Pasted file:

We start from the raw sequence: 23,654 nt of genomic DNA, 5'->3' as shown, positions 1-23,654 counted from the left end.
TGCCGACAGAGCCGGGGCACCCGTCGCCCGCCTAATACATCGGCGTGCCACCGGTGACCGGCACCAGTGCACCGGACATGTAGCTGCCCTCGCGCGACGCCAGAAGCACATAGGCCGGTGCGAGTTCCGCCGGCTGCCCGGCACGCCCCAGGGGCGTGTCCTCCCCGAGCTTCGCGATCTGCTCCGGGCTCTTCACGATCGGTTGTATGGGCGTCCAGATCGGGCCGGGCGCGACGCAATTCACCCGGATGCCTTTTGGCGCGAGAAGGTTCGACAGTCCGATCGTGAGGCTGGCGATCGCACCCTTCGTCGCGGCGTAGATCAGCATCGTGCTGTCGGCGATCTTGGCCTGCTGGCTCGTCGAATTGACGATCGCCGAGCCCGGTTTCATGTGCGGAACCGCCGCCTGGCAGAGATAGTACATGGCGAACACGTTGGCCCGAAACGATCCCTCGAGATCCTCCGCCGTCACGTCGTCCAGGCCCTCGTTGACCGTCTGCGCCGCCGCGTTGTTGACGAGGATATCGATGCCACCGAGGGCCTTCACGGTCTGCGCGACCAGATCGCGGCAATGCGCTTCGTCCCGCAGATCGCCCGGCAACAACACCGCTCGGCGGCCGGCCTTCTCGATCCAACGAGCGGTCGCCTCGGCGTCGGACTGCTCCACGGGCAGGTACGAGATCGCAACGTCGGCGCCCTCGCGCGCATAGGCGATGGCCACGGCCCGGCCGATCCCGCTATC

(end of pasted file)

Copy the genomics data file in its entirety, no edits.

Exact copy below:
We start from the raw sequence: 23,654 nt of genomic DNA, 5'->3' as shown, positions 1-23,654 counted from the left end.
TGCCGACAGAGCCGGGGCACCCGTCGCCCGCCTAATACATCGGCGTGCCACCGGTGACCGGCACCAGTGCACCGGACATGTAGCTGCCCTCGCGCGACGCCAGAAGCACATAGGCCGGTGCGAGTTCCGCCGGCTGCCCGGCACGCCCCAGGGGCGTGTCCTCCCCGAGCTTCGCGATCTGCTCCGGGCTCTTCACGATCGGTTGTATGGGCGTCCAGATCGGGCCGGGCGCGACGCAATTCACCCGGATGCCTTTTGGCGCGAGAAGGTTCGACAGTCCGATCGTGAGGCTGGCGATCGCACCCTTCGTCGCGGCGTAGATCAGCATCGTGCTGTCGGCGATCTTGGCCTGCTGGCTCGTCGAATTGACGATCGCCGAGCCCGGTTTCATGTGCGGAACCGCCGCCTGGCAGAGATAGTACATGGCGAACACGTTGGCCCGAAACGATCCCTCGAGATCCTCCGCCGTCACGTCGTCCAGGCCCTCGTTGACCGTCTGCGCCGCCGCGTTGTTGACGAGGATATCGATGCCACCGAGGGCCTTCACGGTCTGCGCGACCAGATCGCGGCAATGCGCTTCGTCCCGCAGATCGCCCGGCAACAACACCGCTCGGCGGCCGGCCTTCTCGATCCAACGAGCGGTCGCCTCGGCGTCGGACTGCTCCACGGGCAGGTACGAGATCGCAACGTCGGCGCCCTCGCGCGCATAGGCGATGGCCACGGCCCGGCCGATCCCGCTATC